Back in high school, I took one semester of journalism. As is pretty typical for a beginning journalism class, it concentrated on drilling into us the importance of the classic “five W’s and one H” – the Who, What, When, Where, Why, and How – that we were to be sure to include in every story. We were also told that this was very much a journalism thing, and nothing to do with fiction, thank you very much.
It took me quite a number of years to appreciate the utter baloney-ness of that second statement. The classic five W’s and one H are the fundamentals of story, whether they’re facts in the real world or imaginary constructs in fiction.
For instance, Who in fiction is obviously the characters. Yes, there are occasional stories that don’t have characters, like Ray Bradbury’s “There Will Come Soft Rains,” but they’re definitely the exception, even in science fiction. The vast majority of stories are about characters, people who may or may not be strictly considered human, but who have human virtues and flaws. Readers may like the main character(s) or loathe them, but they’re seldom indifferent if the story is any good. Even the most stereotypical, cardboard character can catch the reader’s attention if they represent something the reader values – the Loyal Friend, the Faithful Spouse, the Ordinary Guy Who Saves The Day, etc.
What is what happens to the characters in the course of the story. Plot, in other words. OK, in fiction “what happened” is invented – there wasn’t a real gas leak that blew up the apartment building or a real spaceship that actually landed on the White House lawn. But “what happened” is still vital; without it, what you have is a description of a setting or a person, not a story. Of course, “what happened” can be snuck into a description of a setting disguised as the history of the place, or into a character sketch as backstory, but that’s a difference in presentation, not a change in what it is.
When is the time when “what happens” happened. By time, I don’t necessarily mean “7 a.m. on a Sunday morning” – most stories don’t need that kind of precision. “Present day” is good enough for a lot of mainstream, romance, literary, and mystery fiction, but even then it’s usually a good idea to have some indication of whether it’s winter or summer, and whether a particular scene happens in the morning, afternoon, or late at night. For historical fiction, and for much fantasy and SF, giving the reader a clear idea of when the story is happening is a lot more important. If the main character has to attend a party at the White House, it makes a big difference whether it’s 1960, 1911, or 1863, and the sooner that’s clear to the reader, the better.
Where is the setting, the place where “what happens” happens. Some writers prefer to set their stories in Anytown, U.S.A. or Generic Modern City, hoping/intending that their readers will place the story “just around the corner from wherever I am.” This rarely works; it’s even harder than trying to make the main character an Everyperson so all readers can identify with him/her (and that’s next to impossible, given the difficulties of presenting a main character without giving away his/her gender and automatically futzing the identification of one half of the readers right there. Sarah Caudwell is the only writer I can think of who’s pulled it off).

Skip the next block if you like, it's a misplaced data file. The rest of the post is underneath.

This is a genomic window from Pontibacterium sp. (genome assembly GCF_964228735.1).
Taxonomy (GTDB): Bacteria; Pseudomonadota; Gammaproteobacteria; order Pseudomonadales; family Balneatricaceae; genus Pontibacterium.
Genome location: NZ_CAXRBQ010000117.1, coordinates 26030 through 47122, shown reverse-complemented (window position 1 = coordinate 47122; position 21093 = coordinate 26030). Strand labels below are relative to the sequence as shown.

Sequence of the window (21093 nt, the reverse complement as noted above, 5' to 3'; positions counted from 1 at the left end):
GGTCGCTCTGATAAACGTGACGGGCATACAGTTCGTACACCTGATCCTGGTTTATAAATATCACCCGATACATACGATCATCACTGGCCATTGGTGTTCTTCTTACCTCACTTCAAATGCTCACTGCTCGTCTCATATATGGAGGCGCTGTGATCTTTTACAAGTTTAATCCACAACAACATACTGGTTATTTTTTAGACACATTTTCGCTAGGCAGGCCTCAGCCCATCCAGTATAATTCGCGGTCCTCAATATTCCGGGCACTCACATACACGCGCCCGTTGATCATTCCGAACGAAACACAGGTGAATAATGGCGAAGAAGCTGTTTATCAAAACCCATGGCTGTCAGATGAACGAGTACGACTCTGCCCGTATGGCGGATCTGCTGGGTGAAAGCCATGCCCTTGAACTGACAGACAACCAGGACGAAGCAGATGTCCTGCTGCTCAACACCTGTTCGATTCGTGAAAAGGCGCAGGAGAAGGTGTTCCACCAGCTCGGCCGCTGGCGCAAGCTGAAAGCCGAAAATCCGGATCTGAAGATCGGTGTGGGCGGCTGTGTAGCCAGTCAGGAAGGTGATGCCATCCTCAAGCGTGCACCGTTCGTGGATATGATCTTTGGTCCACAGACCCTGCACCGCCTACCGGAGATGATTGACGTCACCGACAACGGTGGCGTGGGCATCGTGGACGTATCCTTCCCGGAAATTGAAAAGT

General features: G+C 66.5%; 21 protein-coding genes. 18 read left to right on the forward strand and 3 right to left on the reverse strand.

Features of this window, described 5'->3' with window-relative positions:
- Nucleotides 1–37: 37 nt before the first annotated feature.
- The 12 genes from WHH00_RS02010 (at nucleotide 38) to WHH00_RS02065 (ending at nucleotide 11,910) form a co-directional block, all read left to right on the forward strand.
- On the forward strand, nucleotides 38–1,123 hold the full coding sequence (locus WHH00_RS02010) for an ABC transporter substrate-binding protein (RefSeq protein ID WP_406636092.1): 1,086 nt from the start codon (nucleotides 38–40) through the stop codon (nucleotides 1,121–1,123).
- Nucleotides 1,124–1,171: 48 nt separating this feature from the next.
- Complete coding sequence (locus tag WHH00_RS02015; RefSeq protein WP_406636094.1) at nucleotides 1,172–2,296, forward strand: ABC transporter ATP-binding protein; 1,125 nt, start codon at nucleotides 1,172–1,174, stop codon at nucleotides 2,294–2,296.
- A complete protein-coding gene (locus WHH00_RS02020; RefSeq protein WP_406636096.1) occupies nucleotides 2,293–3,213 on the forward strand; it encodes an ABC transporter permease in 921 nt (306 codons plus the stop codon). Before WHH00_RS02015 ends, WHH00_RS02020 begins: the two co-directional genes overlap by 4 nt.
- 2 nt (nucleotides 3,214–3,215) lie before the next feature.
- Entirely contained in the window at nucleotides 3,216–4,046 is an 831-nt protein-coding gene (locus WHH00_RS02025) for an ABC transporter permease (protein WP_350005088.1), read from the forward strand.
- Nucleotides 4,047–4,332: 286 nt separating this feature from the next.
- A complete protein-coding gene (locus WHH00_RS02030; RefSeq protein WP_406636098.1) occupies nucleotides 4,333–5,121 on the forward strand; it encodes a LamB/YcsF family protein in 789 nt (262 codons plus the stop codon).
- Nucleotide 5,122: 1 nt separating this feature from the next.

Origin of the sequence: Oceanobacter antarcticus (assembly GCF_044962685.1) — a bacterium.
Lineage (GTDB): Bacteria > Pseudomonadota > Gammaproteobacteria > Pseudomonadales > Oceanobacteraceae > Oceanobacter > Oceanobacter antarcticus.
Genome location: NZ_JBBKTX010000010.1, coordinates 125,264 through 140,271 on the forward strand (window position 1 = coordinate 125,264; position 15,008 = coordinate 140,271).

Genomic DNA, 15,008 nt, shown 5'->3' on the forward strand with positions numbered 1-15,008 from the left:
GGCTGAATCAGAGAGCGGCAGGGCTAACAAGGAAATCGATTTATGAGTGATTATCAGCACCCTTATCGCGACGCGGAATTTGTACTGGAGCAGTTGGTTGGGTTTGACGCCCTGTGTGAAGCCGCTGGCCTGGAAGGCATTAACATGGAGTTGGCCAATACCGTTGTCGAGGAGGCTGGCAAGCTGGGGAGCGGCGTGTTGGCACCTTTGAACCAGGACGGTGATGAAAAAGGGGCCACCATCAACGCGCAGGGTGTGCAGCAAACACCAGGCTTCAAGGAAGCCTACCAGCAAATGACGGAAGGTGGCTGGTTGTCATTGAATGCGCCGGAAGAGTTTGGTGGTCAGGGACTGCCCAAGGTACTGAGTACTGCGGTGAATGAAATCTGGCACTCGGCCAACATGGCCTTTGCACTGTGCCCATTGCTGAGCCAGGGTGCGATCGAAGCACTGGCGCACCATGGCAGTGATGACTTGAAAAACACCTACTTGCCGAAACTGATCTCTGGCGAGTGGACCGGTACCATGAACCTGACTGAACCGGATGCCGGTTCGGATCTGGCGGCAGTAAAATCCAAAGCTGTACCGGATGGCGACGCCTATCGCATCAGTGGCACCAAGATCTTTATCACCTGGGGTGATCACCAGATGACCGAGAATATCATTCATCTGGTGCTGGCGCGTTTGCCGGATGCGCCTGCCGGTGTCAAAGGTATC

And even Anytown, U.S.A. is going to have weather, and the weather will be vastly different depending on whether it’s near a coast, in the Great Plains, in the desert Southwest, or in the Rockies. Most of the time, writers are best off picking or inventing a specific, unique place: New Orleans or Boston or San Diego or New Ruritania. Most science fiction and fantasy writers are forced to work out their settings in detail even if their stories are supposedly present-day, in order to integrate the SF and fantasy elements believably.
Why is more than the characters’ motivations, though those are certainly critical. Why also includes the backstory and setup, and applies to every other W on the list: Why here? Why now? Why did this happen (and not that)? Why these people and not those?
And finally, How covers the mechanics and logistics: step by step, how did this happen? If what happened is “aliens blew up the library,” and why is “because they thought it was a secret robot factory,” the how has to do with the armaments on the alien ship and how they got the “evidence” that the library was really a robot factory. If what happened is that Frodo drops the One Ring in a volcano, how did this happen starts with “In a hole in the ground there lived a hobbit…” and all the events that led up to Bilbo acquiring the ring, passing it on to Frodo, Gandalf discovering its nature, the Council of Rivendell deciding to destroy it, etc.
If you can nail down all six of these elements for your story, you have a good solid place from which to start writing. If you can’t figure out what’s wrong with something you’ve written, looking at these gives you another angle to use to determine if anything critical is missing, or just not as clear as it needs to be.
Finally, Jeremy Porter has a charming post on this subject. It’s supposedly aimed at journalists, but the example he uses to illustrate the six elements is a familiar story – “The Three Little Pigs.”